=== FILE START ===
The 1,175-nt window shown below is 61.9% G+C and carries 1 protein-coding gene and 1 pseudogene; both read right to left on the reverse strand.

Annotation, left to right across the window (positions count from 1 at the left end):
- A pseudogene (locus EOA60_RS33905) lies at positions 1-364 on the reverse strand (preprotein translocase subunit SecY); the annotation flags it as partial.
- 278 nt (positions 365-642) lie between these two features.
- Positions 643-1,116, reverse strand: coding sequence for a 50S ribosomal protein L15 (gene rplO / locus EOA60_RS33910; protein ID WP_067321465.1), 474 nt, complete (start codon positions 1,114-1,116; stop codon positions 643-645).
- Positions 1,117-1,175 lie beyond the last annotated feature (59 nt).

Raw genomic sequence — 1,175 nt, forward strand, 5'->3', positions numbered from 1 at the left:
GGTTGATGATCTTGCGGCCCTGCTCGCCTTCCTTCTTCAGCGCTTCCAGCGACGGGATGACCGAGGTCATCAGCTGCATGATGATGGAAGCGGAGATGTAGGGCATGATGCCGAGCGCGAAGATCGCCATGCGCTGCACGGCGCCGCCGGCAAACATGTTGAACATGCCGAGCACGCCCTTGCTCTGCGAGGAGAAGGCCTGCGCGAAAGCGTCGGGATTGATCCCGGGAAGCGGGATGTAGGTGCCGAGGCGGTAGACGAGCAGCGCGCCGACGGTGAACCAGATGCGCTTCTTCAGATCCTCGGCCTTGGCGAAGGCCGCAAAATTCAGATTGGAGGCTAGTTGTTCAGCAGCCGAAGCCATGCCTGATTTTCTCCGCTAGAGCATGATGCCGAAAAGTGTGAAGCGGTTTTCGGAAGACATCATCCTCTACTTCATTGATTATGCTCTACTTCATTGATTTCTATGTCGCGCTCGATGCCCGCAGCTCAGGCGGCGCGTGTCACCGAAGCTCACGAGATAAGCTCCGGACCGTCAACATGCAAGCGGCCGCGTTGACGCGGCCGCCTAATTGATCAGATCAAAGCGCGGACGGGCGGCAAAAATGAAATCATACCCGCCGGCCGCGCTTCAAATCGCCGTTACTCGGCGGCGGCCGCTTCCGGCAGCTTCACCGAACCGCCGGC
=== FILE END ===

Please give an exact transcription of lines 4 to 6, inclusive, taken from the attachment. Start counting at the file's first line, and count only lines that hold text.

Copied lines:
- 278 nt (positions 365-642) lie between these two features.
- Positions 643-1,116, reverse strand: coding sequence for a 50S ribosomal protein L15 (gene rplO / locus EOA60_RS33910; protein ID WP_067321465.1), 474 nt, complete (start codon positions 1,114-1,116; stop codon positions 643-645).
- Positions 1,117-1,175 lie beyond the last annotated feature (59 nt).